Wednesday, October 8, 2008

Time to leave

Israel's daily newspaper Haaretz reports on Middle Eastern issues with the kind of objectivity that news media in Australia and the United States - in thrall to the Zionist lobby - do not. It can be read online at: 

In today's issue an article by Avi Primor, "It's time for the IDF to leave the West Bank", argues that security concerns are the biggest drawback to Israel pulling out of the occupied territories. He suggests that an international force of armed observers could be installed in place of the IDF, thus ending 41 years of military occupation.

Such a force, I suggest, would be better disciplined, more humane and more professional than the IDF and the brutal Border Police.  Their role would be that of peacekeepers, not as oppressors of the native population and facilitators for settler violence.

Whether the Israeli political class can wean itself off its war mentality and relentless expansionism is another matter.

Monday, October 6, 2008

Watch out Fatima

The now-faint graffiti on the wall of a Palestinian home near the Tel Rumeida settlement in Hebron reads "Watch out Fatima - we will rape all Arab woman".  It is meant, obviously, as an encouragement for the indigenous population of this beleagured neighbourhood to flee their homes.  It reminded me of another slogan I had seen, years earlier, on a wall on Jerusalem's Mount of Olives, "Death to all Arabs and Christian dogs".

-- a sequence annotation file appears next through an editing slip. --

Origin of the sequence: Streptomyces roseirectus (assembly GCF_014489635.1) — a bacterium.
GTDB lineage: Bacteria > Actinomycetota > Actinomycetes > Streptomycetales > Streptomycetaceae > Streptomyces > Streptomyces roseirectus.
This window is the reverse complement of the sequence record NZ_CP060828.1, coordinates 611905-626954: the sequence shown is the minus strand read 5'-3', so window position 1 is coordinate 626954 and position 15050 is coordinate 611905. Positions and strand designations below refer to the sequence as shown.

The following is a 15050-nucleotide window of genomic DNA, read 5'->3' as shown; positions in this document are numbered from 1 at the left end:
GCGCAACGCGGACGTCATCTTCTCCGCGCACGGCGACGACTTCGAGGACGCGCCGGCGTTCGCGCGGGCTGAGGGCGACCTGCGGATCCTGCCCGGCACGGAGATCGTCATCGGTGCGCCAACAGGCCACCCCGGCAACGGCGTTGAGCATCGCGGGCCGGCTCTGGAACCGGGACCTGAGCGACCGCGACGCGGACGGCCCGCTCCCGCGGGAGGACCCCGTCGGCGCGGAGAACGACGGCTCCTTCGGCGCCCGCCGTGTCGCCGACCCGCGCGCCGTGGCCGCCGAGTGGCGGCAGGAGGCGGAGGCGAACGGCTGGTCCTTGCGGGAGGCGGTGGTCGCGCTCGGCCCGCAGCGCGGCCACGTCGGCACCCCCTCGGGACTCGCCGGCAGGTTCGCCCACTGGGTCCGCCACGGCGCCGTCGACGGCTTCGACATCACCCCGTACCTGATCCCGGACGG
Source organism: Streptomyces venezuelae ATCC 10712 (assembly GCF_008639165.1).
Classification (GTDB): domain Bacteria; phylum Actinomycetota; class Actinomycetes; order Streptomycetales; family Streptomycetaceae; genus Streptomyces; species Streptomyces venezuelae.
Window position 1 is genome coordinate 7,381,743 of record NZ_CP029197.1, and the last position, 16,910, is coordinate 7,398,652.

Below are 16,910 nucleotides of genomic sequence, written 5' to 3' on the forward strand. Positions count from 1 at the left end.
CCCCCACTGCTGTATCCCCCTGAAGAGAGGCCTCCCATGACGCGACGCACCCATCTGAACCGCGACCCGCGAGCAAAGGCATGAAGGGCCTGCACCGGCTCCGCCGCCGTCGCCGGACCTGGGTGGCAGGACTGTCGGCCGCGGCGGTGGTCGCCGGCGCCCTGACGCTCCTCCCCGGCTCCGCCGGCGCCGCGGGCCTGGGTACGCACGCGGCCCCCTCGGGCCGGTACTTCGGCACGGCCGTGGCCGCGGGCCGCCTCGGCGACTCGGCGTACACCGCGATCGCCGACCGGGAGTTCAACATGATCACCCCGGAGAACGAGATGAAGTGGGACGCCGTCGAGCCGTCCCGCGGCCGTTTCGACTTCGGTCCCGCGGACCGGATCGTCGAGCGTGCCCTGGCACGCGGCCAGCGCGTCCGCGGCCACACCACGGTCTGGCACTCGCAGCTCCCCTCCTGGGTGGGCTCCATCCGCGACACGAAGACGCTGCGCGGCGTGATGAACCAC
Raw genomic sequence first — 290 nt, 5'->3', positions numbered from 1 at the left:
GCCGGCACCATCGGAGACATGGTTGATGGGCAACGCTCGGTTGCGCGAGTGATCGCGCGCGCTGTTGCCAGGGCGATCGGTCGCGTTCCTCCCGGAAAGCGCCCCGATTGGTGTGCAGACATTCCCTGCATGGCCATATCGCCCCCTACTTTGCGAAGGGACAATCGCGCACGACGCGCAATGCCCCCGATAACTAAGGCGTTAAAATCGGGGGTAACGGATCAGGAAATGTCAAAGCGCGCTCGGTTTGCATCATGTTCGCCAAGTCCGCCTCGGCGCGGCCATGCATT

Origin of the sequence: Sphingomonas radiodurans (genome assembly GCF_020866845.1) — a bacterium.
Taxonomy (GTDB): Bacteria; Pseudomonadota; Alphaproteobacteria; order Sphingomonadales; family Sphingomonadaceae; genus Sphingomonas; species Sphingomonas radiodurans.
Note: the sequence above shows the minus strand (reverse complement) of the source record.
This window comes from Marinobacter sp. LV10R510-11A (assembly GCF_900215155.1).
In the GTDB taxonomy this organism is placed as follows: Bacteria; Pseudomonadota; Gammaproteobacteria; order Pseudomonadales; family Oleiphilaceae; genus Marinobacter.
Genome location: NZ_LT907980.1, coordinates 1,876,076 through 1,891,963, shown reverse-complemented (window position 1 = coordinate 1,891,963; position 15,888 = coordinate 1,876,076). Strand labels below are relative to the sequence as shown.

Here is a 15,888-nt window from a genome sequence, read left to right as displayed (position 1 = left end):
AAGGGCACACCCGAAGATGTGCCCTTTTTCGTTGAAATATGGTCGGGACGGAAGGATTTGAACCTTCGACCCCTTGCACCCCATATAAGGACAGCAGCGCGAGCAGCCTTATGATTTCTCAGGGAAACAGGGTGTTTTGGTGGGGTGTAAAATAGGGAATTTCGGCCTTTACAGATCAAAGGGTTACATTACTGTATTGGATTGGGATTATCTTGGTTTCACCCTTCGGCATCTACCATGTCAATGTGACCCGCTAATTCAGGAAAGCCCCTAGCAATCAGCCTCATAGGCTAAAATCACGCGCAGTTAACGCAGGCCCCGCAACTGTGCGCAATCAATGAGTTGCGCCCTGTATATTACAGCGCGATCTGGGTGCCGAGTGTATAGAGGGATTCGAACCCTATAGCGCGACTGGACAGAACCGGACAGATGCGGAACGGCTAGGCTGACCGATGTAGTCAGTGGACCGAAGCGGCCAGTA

These purveyors of hate are, sadly, everywhere.  In today's Haaretz ( the Israeli commentator, Akivar Eldar, gives an excellent analysis of the state of the "peace process" and observes that the PA has become "a fig leaf covering the nakedness of a deluxe version of occupation."  However, the published comments on his article come overwhelmingly from religious/nationalist zealots, whose hatred of Palestinians and opposition to a just resolution of the conflict is entrenched.

Hatred of Jews, hatred of Muslims, hatred of Israelis, hatred of Palestinians, all have their wellsprings in ignorance and fear.  All are abominations.